Thar tote bag
Thar tote bag
Upcycled accessories made by empowered women in Pondicherry, India.
Meet the Thar upcycled sari tote bag.
These stunning tote bags are made from a beautiful repurposed sari (mixed fibres) and 100% GOTS organic cotton. Each bag is lovingly handmade by empowered artisan makers in Pondicherry, India. They are eco-friendly, sturdy and stylish – with a hint of ethnic design.
Every purchase empowers disadvantaged women by providing dignified employment, a living wage, hope and opportunities for their children.
FREE DELIVERY ON UK ORDERS OVER £75
Key Brand Points
Shakitiism is an accessories brand with a mission to empower and support marginalised women, particularly those who are at risk of being impacted by gender-based violence.
Discover one-of-a-kind pouches, tote bags and yoga mats – all of which are designed in London and ethically made by hand by artisans in India and Bangladesh.
Each item uses repurposed and recycled donated sari fabric to create unique fair trade accessories and gifts.
Shakti.ism also partners with grassroots NGOs in India that work with disadvantaged women and girls. Together, they make use of artisans' existing skills, as well as preserve local traditions. They also sponsor and provide livelihood skills training.
With their NGO partners, they ensure fair working conditions, safe supportive spaces and encourage entrepreneurship to break the cycle of poverty.
These saris are from all over India and beyond, which means we have a wide variety of patterns and traditions represented. Many were generously donated especially for this social initiative. Because every sari is unique, each zip pouch has its own story and is truly one-of-a-kind. Most saris are comprised of multiple colours and patterns intended to compliment each other when draped, which is why no two items made from the same sari are the same. Colours and patterns may vary from the photographs, depending on which part of the saris were used. Some finished items have minor imperfections, which makes them even more charming and distinctive.
Please note that the primary sari used to make each of the pouches in this collection is the same, but the secondary sari used may vary as each pouch is unique.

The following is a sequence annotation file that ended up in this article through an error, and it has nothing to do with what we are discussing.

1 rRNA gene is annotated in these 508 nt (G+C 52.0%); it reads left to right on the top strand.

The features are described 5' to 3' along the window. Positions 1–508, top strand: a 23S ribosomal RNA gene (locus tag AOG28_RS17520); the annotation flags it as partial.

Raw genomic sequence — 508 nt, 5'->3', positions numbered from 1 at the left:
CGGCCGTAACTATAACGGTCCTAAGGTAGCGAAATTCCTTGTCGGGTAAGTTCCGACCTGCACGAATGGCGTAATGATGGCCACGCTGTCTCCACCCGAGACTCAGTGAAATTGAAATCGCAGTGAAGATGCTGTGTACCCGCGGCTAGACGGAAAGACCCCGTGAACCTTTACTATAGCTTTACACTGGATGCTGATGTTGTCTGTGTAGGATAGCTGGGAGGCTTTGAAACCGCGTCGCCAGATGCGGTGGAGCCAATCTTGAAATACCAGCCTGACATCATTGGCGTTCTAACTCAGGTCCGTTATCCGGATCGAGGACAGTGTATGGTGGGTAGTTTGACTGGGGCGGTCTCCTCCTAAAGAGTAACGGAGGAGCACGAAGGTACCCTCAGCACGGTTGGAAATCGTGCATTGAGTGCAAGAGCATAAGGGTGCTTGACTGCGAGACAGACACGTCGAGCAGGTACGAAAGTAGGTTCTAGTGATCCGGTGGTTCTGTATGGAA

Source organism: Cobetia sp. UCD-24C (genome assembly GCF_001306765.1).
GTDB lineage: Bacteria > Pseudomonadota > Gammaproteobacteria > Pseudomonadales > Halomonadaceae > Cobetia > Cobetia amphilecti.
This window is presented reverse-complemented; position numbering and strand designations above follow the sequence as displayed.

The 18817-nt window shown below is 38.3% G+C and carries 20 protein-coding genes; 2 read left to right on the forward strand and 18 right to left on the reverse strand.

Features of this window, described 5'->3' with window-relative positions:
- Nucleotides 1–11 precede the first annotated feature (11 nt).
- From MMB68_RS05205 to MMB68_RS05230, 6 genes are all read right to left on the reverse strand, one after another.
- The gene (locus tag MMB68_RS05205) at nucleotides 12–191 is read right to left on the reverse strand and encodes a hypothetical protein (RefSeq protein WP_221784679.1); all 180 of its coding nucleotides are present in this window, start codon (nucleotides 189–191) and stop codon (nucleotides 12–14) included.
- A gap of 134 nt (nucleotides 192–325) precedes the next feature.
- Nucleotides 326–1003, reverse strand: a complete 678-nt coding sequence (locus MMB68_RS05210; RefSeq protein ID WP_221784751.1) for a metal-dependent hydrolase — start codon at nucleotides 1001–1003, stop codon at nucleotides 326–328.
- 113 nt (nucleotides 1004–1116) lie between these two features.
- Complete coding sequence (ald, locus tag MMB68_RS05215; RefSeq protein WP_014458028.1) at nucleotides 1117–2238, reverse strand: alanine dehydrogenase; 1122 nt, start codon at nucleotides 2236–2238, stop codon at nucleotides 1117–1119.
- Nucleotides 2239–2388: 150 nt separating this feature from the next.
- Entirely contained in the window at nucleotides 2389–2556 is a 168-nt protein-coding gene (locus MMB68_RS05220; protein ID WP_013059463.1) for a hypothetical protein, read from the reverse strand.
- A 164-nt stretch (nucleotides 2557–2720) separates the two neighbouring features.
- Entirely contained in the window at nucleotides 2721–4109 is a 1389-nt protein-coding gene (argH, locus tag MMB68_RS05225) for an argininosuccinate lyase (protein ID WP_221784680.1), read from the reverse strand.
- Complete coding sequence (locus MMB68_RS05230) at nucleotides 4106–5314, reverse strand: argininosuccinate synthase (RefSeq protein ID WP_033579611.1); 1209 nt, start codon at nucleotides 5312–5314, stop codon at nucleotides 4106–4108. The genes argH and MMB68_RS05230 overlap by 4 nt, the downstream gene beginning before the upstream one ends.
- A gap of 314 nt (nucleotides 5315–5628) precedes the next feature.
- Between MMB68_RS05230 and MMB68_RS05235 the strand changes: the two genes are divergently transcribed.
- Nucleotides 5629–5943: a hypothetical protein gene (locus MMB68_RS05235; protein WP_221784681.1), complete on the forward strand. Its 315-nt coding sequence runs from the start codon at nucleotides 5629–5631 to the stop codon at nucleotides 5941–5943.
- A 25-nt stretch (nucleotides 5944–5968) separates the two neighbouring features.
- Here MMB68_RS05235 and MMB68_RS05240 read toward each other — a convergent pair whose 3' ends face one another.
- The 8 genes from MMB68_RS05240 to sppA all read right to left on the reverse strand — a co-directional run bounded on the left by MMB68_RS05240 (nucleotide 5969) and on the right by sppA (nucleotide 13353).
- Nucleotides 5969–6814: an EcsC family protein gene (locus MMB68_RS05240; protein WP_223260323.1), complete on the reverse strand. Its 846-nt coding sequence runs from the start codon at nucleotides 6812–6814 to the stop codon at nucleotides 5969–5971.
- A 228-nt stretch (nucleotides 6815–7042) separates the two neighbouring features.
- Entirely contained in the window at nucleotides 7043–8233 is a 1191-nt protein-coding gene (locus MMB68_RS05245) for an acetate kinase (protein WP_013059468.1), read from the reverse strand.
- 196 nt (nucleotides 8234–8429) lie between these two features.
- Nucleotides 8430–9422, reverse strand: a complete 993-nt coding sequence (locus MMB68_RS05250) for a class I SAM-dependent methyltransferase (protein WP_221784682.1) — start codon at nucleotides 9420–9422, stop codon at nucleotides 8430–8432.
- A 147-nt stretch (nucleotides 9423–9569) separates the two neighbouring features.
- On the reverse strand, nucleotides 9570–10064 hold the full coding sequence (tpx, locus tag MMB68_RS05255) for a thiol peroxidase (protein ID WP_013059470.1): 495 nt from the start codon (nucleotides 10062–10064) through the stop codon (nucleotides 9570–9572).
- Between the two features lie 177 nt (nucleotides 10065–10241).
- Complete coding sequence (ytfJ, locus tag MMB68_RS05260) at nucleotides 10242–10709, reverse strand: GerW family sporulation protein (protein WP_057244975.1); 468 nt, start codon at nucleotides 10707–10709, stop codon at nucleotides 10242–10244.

Meet The Artisans
The Pondicherry Shakti.ism tailoring team members are from the semi-nomadic Narikuravar “gypsy” tribal community in Southern India. This indigenous group of people has faced discrimination against them since ancient times, primarily because of their nomadic lifestyle and consumption of animals, considered taboo by Hindus and upper-caste communities within India. The gypsy communities of India sit at the absolute bottom of society, even below the caste system. Poverty, illiteracy, diseases and discrimination are the major issues that confront the Narikuravars. Girls within the community are often married off once they begin to menstruate and many of them become mothers when they are as young as 14 years old.
The institutionalised social stigma faced by indigenous and tribal communities across India continues to be the force of oppression that keeps them trapped in a vicious cycle of poverty.
By purchasing this item, you are helping to empower and provide ongoing employment income for the women who make these handmade products. The demand for Shakti.ism’s products provides these women with dignified employment, a living wage, hope and opportunities for their children. Together we can provide alternative options for disadvantaged women with the aim to lift them out of poverty and help them to become self-sustaining and independent.
Dimensions. 30 cm length x 38 cm height with 35 cm handle drop (12 in length x 15 in height with 14 in handle drop)
Care. Gently hand wash in cold water. Hang or lay flat to air dry.
Shakitiism’s aim to empower, employ and encourage entrepreneurship in disadvantaged women, particularly those who are at risk of being impacted by gender-based violence.
Close to 70% of India’s population lives in rural areas with limited to no access to basic sanitation, health services, or electricity. Lack of access to these basic services contributes to widespread poverty, unemployment, and increasing indebtedness of households.